Bashar al-Assad’s Israeli Palace

May 05, 2014 at 8:01 AM ET

Dozens of tanks slowly approach the soaring walls of President Bashar al-Assad’s grandiose palace, their barrels leveled at the Syrian dictator’s stronghold. Everything is on a knife-edge. The tense scene is straight from the front lines of Syria’s revolution—except it’s playing out in Israel, more than 100 miles from the real Damascus palace. It’s not a battle scene proper, but rather an entirely safe film set inside Israeli territory—all of it staged and controlled, under the watchful eyes of an international crew of creatives. Welcome to the set of Tyrant, due to hit U.S. TV screens in late 2014. And welcome to Assad’s fake Israeli palace.

When Hafez al-Assad first commissioned the construction of the real 5.5 million-square-foot Syrian presidential palace (now worth $1 billion) in 1979, it was inspired by the design of Emerald City from The Wizard of Oz. At that point, building a replica model in an Israeli suburban town was not on the agenda. Yet today, large parts of the palace are being reconstructed in Kfar Saba, on the outskirts of Tel Aviv, for a new Fox 21/FX Productions TV drama.

Created by the makers of Homeland, and directed by Harry Potter’s David Yates, Tyrant has the likes of Jennifer Finnigan (The Bold and the Beautiful) and Noah Silver (The Borgias) strolling through the marbled hallways of the fortress-like structure, a replica of the real-life playground-cum-bunker where Assad and his family are taking refuge as the civil war in Syria continues to spiral out of control.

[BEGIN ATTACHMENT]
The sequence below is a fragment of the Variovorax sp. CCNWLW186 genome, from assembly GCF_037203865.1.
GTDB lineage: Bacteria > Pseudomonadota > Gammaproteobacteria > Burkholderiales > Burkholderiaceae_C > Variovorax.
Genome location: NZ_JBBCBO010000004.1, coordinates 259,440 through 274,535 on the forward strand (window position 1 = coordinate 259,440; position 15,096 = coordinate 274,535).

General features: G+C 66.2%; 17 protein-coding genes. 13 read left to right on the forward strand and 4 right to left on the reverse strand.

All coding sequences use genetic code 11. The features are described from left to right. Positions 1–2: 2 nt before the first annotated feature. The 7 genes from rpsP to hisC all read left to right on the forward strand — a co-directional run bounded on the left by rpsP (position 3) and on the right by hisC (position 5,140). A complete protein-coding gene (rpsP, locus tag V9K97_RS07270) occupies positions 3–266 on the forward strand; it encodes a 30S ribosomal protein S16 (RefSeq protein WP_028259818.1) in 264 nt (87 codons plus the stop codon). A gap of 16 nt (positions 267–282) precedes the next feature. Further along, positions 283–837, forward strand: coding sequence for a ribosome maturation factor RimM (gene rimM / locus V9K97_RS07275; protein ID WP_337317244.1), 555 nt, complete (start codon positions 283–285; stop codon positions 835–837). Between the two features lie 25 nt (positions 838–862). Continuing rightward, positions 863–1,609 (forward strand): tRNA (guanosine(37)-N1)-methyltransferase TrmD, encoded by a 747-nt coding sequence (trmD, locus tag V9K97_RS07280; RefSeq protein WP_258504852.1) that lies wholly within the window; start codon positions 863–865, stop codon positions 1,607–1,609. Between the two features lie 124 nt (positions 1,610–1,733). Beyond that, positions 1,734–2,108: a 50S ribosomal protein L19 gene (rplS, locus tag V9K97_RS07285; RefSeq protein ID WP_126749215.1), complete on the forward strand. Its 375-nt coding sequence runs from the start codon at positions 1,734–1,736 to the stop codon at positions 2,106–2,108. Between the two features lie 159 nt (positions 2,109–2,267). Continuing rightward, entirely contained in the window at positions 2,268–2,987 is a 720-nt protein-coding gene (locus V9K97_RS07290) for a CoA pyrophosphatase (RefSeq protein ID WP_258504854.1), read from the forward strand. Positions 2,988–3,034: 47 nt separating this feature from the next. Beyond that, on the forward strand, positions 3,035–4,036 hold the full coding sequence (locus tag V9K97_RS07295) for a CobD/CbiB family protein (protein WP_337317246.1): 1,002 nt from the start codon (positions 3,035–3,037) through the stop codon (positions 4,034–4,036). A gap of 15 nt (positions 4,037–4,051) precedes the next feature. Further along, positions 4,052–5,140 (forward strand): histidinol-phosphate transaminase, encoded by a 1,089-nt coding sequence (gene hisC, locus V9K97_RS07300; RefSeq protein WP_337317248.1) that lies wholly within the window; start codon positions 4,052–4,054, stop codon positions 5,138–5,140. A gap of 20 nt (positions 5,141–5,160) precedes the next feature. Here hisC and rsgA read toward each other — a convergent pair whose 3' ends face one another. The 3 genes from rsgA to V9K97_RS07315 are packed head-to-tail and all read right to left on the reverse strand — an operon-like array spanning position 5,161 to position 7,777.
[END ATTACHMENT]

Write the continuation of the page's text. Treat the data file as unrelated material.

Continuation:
Over 10 days, 150 workers from a Dutch construction company rebuilt the most famous parts of the palace. Later, with the cast in situ, cameras, lights and tanks rolled in for filming. Attention to detail has meant that the budget for this show is, in local terms, astronomical. It will be the most expensive TV production in Israel’s history.

“We are very proud that a first-of-its kind television production is about to be shot in Kfar Saba,” the mayor of Kfar Saba, Yehuda Ben-Hamo, told Israeli news outlet YNet. “Israel has yet to see anything like this,” a production company source added. The mayor’s role in luring filming to his town has already created an internal rift, with Herzliya Studios claiming Ben-Hamo abused his power in nabbing the deal just as the studio was about to sign with FX.

As well as recreating his home, the story of the Tyrant 10-episode drama also echoes Bashar’s life history. In the series, an unassuming son of a Middle Eastern dictator (Bassam al-Fayeed) is leading a quiet life with his American wife and teenage children in Los Angeles—and going by the name of Barry—when the family is suddenly plunged into the heart of a political conflict in a Middle Eastern nation. Back in the real world, Assad and his wife, Asma, also once enjoyed a cushy life in the West. Based in London, Assad worked as an ophthalmologist, while his wife was a high-powered investment banker. The accidental death of Bashar’s older brother pulled Bashar back home, where he was groomed to take power in Syria, controlled by the Assads since 1971.

Israel has dealt with the controversies that come with the interaction between shooting fictional series and the intricacies of Middle Eastern politics. In 2012, the hit series Homeland screened scenes supposedly set in a Beirut neighborhood overrun with Kalashnikov-armed fighters. It turned out that the scene was filmed in Israel, which prompted a Lebanese government minister to threaten the creators of Homeland with a lawsuit. “This kind of film damages the image of Lebanon. It is not fair to us and it is not true,” Lebanese Tourism Minister Faddy Abboude told Beirut’s Executive magazine.

If Tyrant takes off in the same way that Homeland did (Homeland‘s plotlines were adapted from an Israeli series based on Israel’s foreign interventions), Israel will once again play host to scenes of conflict from neighboring Arab states, and the Assads—or fictionalized versions of them, at least—will take up a much longer-term residence near Israel’s modern capital of culture. Now if life mimics art…